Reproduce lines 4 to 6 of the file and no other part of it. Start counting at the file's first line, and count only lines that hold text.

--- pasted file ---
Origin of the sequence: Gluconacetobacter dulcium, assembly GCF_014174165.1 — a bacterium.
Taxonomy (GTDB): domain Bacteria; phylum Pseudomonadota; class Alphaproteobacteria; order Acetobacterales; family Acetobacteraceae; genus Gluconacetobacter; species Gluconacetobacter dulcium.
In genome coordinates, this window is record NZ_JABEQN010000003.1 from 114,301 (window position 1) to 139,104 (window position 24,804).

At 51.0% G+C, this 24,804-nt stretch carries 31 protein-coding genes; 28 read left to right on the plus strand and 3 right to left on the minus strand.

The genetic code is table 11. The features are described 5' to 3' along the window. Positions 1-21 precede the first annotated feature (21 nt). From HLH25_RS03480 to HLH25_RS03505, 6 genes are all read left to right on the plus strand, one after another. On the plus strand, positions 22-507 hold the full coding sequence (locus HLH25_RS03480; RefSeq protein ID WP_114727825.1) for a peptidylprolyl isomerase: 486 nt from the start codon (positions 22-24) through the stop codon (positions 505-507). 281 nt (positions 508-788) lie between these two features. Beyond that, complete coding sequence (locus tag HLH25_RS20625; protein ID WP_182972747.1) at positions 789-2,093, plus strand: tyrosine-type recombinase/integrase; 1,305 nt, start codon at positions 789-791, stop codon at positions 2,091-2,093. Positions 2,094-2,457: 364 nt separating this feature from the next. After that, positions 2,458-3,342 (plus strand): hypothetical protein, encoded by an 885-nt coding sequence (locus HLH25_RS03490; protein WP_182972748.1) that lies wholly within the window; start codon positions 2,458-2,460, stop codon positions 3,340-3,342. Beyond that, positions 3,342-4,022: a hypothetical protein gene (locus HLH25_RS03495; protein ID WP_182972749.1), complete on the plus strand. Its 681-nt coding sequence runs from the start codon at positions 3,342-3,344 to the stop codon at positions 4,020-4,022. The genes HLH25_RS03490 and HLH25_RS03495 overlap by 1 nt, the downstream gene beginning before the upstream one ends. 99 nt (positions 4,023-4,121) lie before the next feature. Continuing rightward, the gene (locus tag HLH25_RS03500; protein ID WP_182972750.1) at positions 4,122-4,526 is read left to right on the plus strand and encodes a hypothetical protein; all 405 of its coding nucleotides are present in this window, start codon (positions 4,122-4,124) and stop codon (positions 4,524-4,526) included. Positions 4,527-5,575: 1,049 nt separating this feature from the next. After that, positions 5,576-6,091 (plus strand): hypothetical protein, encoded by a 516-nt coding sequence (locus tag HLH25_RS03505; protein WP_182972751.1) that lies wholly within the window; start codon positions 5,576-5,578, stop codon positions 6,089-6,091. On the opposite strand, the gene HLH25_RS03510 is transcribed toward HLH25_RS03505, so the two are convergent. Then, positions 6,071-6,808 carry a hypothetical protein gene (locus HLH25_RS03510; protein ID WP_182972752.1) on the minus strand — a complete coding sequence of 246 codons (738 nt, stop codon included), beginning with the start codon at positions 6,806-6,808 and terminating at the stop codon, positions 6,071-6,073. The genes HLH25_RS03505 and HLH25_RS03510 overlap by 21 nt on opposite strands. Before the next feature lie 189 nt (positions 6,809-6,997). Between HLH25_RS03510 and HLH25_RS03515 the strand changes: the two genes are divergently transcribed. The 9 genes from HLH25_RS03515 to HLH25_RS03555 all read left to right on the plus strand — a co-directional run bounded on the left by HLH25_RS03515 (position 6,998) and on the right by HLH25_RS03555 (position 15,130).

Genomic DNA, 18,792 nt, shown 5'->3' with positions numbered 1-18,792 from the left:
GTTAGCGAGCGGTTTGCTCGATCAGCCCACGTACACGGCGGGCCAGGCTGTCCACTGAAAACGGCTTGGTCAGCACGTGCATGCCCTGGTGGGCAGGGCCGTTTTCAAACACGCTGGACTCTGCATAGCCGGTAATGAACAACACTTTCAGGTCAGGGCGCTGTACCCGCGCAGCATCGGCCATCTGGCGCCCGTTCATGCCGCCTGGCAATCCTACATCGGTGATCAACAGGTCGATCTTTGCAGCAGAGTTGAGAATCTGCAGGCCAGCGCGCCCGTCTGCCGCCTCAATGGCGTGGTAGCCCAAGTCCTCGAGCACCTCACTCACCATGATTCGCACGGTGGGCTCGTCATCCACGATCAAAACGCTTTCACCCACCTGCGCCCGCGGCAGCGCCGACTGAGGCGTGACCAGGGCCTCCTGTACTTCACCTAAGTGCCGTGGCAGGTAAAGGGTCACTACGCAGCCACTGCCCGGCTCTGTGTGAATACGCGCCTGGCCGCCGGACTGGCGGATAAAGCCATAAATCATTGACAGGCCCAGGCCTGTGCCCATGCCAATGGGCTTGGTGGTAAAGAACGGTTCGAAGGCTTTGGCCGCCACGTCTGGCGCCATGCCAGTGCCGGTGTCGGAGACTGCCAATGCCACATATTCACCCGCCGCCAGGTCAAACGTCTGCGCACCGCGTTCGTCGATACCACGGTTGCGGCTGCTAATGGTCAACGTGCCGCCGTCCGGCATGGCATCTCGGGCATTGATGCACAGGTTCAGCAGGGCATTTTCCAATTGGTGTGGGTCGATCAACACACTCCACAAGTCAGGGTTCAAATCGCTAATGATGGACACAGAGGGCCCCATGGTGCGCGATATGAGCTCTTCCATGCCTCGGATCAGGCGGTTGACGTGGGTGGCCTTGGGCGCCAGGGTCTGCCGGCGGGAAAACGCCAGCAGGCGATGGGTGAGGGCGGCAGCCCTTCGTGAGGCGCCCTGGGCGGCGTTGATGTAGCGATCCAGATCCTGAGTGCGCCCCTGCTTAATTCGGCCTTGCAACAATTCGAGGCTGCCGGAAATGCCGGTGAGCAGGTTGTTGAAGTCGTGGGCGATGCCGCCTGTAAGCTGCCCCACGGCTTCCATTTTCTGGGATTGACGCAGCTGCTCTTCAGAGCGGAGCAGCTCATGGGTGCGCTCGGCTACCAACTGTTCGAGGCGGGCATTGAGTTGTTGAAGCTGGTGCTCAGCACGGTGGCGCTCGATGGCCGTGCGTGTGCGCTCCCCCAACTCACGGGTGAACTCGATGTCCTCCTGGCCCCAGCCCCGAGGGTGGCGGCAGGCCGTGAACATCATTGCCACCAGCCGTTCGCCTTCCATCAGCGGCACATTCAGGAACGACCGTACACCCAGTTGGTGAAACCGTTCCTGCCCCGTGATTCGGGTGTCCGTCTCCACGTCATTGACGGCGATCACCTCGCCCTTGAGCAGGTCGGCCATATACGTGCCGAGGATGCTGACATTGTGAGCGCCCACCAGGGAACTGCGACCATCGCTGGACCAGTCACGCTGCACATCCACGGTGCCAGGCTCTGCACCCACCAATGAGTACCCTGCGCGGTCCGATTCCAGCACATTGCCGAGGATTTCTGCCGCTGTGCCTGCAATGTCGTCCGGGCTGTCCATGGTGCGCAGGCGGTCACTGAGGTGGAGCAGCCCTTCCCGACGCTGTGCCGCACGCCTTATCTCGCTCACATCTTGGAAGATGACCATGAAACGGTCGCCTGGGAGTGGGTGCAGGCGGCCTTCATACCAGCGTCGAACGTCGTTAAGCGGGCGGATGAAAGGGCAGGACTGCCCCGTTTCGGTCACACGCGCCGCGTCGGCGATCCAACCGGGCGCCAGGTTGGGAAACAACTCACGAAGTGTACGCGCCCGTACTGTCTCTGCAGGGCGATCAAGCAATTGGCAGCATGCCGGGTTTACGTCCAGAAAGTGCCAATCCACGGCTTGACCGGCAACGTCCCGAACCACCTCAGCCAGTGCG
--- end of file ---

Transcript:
At 51.0% G+C, this 24,804-nt stretch carries 31 protein-coding genes; 28 read left to right on the plus strand and 3 right to left on the minus strand.

The genetic code is table 11. The features are described 5' to 3' along the window. Positions 1-21 precede the first annotated feature (21 nt). From HLH25_RS03480 to HLH25_RS03505, 6 genes are all read left to right on the plus strand, one after another. On the plus strand, positions 22-507 hold the full coding sequence (locus HLH25_RS03480; RefSeq protein ID WP_114727825.1) for a peptidylprolyl isomerase: 486 nt from the start codon (positions 22-24) through the stop codon (positions 505-507). 281 nt (positions 508-788) lie between these two features. Beyond that, complete coding sequence (locus tag HLH25_RS20625; protein ID WP_182972747.1) at positions 789-2,093, plus strand: tyrosine-type recombinase/integrase; 1,305 nt, start codon at positions 789-791, stop codon at positions 2,091-2,093. Positions 2,094-2,457: 364 nt separating this feature from the next. After that, positions 2,458-3,342 (plus strand): hypothetical protein, encoded by an 885-nt coding sequence (locus HLH25_RS03490; protein WP_182972748.1) that lies wholly within the window; start codon positions 2,458-2,460, stop codon positions 3,340-3,342. Beyond that, positions 3,342-4,022: a hypothetical protein gene (locus HLH25_RS03495; protein ID WP_182972749.1), complete on the plus strand. Its 681-nt coding sequence runs from the start codon at positions 3,342-3,344 to the stop codon at positions 4,020-4,022. The genes HLH25_RS03490 and HLH25_RS03495 overlap by 1 nt, the downstream gene beginning before the upstream one ends. 99 nt (positions 4,023-4,121) lie before the next feature. Continuing rightward, the gene (locus tag HLH25_RS03500; protein ID WP_182972750.1) at positions 4,122-4,526 is read left to right on the plus strand and encodes a hypothetical protein; all 405 of its coding nucleotides are present in this window, start codon (positions 4,122-4,124) and stop codon (positions 4,524-4,526) included. Positions 4,527-5,575: 1,049 nt separating this feature from the next. After that, positions 5,576-6,091 (plus strand): hypothetical protein, encoded by a 516-nt coding sequence (locus tag HLH25_RS03505; protein WP_182972751.1) that lies wholly within the window; start codon positions 5,576-5,578, stop codon positions 6,089-6,091. On the opposite strand, the gene HLH25_RS03510 is transcribed toward HLH25_RS03505, so the two are convergent. Then, positions 6,071-6,808 carry a hypothetical protein gene (locus HLH25_RS03510; protein ID WP_182972752.1) on the minus strand — a complete coding sequence of 246 codons (738 nt, stop codon included), beginning with the start codon at positions 6,806-6,808 and terminating at the stop codon, positions 6,071-6,073. The genes HLH25_RS03505 and HLH25_RS03510 overlap by 21 nt on opposite strands. Before the next feature lie 189 nt (positions 6,809-6,997). Between HLH25_RS03510 and HLH25_RS03515 the strand changes: the two genes are divergently transcribed. The 9 genes from HLH25_RS03515 to HLH25_RS03555 all read left to right on the plus strand — a co-directional run bounded on the left by HLH25_RS03515 (position 6,998) and on the right by HLH25_RS03555 (position 15,130).

Genomic DNA, 18,792 nt, shown 5'->3' with positions numbered 1-18,792 from the left: